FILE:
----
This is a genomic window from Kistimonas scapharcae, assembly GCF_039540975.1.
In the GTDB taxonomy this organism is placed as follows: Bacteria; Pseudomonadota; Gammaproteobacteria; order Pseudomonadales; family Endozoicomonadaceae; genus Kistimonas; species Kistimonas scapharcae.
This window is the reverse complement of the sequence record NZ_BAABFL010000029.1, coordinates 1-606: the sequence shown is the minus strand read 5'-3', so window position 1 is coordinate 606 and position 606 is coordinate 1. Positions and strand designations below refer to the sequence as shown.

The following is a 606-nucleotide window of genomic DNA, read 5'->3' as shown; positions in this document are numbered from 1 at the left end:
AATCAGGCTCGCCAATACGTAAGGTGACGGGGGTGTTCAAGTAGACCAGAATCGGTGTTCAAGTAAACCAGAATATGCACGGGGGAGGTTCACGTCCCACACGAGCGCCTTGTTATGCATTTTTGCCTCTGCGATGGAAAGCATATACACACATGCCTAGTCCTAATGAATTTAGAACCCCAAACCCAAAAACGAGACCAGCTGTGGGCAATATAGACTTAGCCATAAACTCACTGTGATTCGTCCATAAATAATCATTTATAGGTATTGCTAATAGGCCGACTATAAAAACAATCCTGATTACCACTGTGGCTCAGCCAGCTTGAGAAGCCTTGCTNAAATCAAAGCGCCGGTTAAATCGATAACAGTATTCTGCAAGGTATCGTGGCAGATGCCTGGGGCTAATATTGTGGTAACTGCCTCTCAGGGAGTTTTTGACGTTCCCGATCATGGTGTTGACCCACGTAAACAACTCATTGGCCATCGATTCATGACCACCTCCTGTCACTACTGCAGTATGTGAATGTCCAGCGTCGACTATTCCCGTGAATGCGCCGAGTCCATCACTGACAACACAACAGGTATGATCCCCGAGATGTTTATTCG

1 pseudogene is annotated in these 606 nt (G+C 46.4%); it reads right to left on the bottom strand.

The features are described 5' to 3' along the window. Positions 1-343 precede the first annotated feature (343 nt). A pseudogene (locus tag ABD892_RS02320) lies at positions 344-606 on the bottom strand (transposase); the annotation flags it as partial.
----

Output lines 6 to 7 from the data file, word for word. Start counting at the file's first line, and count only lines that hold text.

1 pseudogene is annotated in these 606 nt (G+C 46.4%); it reads right to left on the bottom strand.

The features are described 5' to 3' along the window. Positions 1-343 precede the first annotated feature (343 nt). A pseudogene (locus tag ABD892_RS02320) lies at positions 344-606 on the bottom strand (transposase); the annotation flags it as partial.